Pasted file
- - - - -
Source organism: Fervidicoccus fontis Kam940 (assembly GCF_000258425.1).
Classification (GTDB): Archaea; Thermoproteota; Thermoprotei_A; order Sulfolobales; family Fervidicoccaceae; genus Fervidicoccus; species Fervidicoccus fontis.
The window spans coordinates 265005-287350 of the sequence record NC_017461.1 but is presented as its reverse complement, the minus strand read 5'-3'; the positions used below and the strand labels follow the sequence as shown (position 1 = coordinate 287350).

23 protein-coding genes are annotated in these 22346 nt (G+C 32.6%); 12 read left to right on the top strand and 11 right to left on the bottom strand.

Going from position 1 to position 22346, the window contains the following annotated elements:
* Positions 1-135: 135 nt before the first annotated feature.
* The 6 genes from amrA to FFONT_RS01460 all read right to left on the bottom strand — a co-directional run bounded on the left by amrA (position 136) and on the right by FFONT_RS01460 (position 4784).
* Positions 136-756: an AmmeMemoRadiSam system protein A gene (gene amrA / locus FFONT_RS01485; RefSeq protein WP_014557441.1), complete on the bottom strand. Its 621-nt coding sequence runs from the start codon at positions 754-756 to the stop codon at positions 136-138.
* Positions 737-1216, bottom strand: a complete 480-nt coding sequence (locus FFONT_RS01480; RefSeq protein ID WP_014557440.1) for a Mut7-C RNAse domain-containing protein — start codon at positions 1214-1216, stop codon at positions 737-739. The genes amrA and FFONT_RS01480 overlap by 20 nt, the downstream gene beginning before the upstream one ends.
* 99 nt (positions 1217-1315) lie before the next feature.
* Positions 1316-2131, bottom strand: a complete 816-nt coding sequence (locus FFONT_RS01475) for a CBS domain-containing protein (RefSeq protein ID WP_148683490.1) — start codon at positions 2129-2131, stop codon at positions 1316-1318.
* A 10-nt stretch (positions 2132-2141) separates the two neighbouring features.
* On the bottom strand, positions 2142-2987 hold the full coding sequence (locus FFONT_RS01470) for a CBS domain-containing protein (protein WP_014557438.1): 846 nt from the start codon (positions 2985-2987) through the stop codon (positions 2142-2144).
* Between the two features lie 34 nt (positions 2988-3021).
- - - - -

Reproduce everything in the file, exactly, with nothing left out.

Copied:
Source organism: Fervidicoccus fontis Kam940 (assembly GCF_000258425.1).
Classification (GTDB): Archaea; Thermoproteota; Thermoprotei_A; order Sulfolobales; family Fervidicoccaceae; genus Fervidicoccus; species Fervidicoccus fontis.
The window spans coordinates 265005-287350 of the sequence record NC_017461.1 but is presented as its reverse complement, the minus strand read 5'-3'; the positions used below and the strand labels follow the sequence as shown (position 1 = coordinate 287350).

23 protein-coding genes are annotated in these 22346 nt (G+C 32.6%); 12 read left to right on the top strand and 11 right to left on the bottom strand.

Going from position 1 to position 22346, the window contains the following annotated elements:
* Positions 1-135: 135 nt before the first annotated feature.
* The 6 genes from amrA to FFONT_RS01460 all read right to left on the bottom strand — a co-directional run bounded on the left by amrA (position 136) and on the right by FFONT_RS01460 (position 4784).
* Positions 136-756: an AmmeMemoRadiSam system protein A gene (gene amrA / locus FFONT_RS01485; RefSeq protein WP_014557441.1), complete on the bottom strand. Its 621-nt coding sequence runs from the start codon at positions 754-756 to the stop codon at positions 136-138.
* Positions 737-1216, bottom strand: a complete 480-nt coding sequence (locus FFONT_RS01480; RefSeq protein ID WP_014557440.1) for a Mut7-C RNAse domain-containing protein — start codon at positions 1214-1216, stop codon at positions 737-739. The genes amrA and FFONT_RS01480 overlap by 20 nt, the downstream gene beginning before the upstream one ends.
* 99 nt (positions 1217-1315) lie before the next feature.
* Positions 1316-2131, bottom strand: a complete 816-nt coding sequence (locus FFONT_RS01475) for a CBS domain-containing protein (RefSeq protein ID WP_148683490.1) — start codon at positions 2129-2131, stop codon at positions 1316-1318.
* A 10-nt stretch (positions 2132-2141) separates the two neighbouring features.
* On the bottom strand, positions 2142-2987 hold the full coding sequence (locus FFONT_RS01470) for a CBS domain-containing protein (protein WP_014557438.1): 846 nt from the start codon (positions 2985-2987) through the stop codon (positions 2142-2144).
* Between the two features lie 34 nt (positions 2988-3021).